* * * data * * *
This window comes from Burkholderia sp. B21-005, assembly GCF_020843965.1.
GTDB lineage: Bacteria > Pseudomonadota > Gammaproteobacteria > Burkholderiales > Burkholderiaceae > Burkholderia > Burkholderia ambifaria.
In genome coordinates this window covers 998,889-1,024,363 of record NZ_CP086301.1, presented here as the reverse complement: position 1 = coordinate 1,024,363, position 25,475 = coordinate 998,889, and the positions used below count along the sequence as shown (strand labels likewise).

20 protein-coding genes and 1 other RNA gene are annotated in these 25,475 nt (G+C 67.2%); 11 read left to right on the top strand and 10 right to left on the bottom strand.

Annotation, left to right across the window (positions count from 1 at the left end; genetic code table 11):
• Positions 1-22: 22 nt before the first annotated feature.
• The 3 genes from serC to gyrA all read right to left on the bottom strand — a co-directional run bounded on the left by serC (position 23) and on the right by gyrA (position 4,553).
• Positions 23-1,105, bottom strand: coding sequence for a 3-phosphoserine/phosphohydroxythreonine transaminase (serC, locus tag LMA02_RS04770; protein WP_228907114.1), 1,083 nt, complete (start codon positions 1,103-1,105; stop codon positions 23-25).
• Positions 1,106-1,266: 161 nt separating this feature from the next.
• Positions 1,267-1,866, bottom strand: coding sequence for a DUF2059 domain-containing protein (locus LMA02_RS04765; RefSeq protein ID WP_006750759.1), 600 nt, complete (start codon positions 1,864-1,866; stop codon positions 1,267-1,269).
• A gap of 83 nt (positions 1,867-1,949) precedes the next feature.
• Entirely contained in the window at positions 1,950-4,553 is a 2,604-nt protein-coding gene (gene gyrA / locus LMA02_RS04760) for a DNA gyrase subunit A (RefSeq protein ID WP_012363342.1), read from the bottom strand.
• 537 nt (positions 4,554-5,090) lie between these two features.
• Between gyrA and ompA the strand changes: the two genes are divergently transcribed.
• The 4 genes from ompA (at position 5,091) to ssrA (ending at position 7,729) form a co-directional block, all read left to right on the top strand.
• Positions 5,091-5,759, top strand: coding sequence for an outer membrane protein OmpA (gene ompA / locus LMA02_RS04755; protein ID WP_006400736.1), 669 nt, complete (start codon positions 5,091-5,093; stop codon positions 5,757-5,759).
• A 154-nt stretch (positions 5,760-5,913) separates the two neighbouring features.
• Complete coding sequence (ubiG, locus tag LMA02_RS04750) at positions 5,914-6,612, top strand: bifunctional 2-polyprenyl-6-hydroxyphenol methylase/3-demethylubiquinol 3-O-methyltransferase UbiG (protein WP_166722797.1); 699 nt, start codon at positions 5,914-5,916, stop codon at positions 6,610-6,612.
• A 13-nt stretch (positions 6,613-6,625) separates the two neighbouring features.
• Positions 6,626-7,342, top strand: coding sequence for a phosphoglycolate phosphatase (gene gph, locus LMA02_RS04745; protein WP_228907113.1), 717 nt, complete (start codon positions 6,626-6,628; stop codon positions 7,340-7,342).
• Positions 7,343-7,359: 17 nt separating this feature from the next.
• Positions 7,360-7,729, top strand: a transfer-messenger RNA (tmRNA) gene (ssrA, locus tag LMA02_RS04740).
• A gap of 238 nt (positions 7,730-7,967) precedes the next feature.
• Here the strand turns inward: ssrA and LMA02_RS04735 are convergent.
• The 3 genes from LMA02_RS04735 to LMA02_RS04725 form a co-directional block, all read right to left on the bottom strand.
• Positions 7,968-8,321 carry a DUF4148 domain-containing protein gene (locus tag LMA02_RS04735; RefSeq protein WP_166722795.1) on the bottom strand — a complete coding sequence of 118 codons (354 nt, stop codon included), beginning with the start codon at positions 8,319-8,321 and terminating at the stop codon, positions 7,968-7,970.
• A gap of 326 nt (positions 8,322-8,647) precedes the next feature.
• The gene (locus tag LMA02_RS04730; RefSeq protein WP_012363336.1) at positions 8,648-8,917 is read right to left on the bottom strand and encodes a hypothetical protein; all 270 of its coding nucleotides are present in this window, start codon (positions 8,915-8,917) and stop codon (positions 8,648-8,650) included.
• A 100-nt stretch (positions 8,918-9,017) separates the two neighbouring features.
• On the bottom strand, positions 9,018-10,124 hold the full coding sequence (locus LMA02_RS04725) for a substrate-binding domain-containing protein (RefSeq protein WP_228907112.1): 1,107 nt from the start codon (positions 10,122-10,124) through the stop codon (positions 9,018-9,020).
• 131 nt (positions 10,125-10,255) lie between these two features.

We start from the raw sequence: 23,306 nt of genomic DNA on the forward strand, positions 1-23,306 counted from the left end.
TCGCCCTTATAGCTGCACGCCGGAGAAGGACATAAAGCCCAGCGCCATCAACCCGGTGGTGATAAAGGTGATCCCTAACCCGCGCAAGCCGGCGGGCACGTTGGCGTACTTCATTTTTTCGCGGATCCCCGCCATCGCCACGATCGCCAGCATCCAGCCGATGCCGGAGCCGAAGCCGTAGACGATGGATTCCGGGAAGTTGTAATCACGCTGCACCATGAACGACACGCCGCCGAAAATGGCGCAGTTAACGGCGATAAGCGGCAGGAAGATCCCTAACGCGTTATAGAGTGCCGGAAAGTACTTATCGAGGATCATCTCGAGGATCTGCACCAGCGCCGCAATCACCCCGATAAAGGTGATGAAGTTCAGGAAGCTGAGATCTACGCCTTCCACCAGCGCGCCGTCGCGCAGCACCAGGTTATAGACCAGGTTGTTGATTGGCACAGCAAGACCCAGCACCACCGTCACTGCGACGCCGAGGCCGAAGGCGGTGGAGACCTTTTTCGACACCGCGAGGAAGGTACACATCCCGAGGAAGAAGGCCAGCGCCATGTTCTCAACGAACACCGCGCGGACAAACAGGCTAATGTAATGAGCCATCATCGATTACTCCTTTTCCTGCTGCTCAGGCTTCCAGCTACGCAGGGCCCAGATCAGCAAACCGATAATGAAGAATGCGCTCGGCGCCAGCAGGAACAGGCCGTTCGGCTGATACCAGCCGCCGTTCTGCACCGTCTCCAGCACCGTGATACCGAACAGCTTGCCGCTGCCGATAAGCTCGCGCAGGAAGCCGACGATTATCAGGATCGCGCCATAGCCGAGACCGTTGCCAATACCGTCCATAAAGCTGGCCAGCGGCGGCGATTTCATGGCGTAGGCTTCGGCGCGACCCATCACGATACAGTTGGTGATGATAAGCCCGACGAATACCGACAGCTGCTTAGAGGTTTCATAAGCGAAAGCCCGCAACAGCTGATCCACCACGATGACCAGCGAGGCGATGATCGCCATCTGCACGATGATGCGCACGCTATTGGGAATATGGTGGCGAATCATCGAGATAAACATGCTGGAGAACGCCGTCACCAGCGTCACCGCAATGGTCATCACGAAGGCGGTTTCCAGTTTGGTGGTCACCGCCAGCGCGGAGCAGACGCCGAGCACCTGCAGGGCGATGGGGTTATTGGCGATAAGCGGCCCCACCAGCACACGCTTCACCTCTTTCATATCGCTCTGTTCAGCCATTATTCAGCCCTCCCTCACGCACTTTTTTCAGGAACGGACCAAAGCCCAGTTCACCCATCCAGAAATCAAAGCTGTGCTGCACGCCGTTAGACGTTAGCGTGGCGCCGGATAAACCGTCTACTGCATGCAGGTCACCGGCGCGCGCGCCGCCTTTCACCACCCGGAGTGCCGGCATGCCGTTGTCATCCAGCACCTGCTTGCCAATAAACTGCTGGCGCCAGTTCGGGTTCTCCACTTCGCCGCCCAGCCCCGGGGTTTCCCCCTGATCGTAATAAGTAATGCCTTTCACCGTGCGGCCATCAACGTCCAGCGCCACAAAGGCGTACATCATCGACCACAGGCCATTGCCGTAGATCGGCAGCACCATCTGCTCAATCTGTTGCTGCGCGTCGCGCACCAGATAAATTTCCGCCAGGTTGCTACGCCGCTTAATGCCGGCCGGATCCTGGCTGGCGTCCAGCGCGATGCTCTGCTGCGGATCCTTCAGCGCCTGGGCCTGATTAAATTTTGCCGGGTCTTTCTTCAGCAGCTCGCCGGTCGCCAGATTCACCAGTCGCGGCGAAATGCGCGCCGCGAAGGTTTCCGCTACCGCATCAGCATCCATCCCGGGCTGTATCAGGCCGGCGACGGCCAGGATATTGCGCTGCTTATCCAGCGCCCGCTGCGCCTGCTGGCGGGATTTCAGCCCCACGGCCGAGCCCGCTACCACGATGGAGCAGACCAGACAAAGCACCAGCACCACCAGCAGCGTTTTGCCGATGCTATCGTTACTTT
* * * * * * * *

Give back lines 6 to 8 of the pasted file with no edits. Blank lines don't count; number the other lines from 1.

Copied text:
• Positions 1-22: 22 nt before the first annotated feature.
• The 3 genes from serC to gyrA all read right to left on the bottom strand — a co-directional run bounded on the left by serC (position 23) and on the right by gyrA (position 4,553).
• Positions 23-1,105, bottom strand: coding sequence for a 3-phosphoserine/phosphohydroxythreonine transaminase (serC, locus tag LMA02_RS04770; protein WP_228907114.1), 1,083 nt, complete (start codon positions 1,103-1,105; stop codon positions 23-25).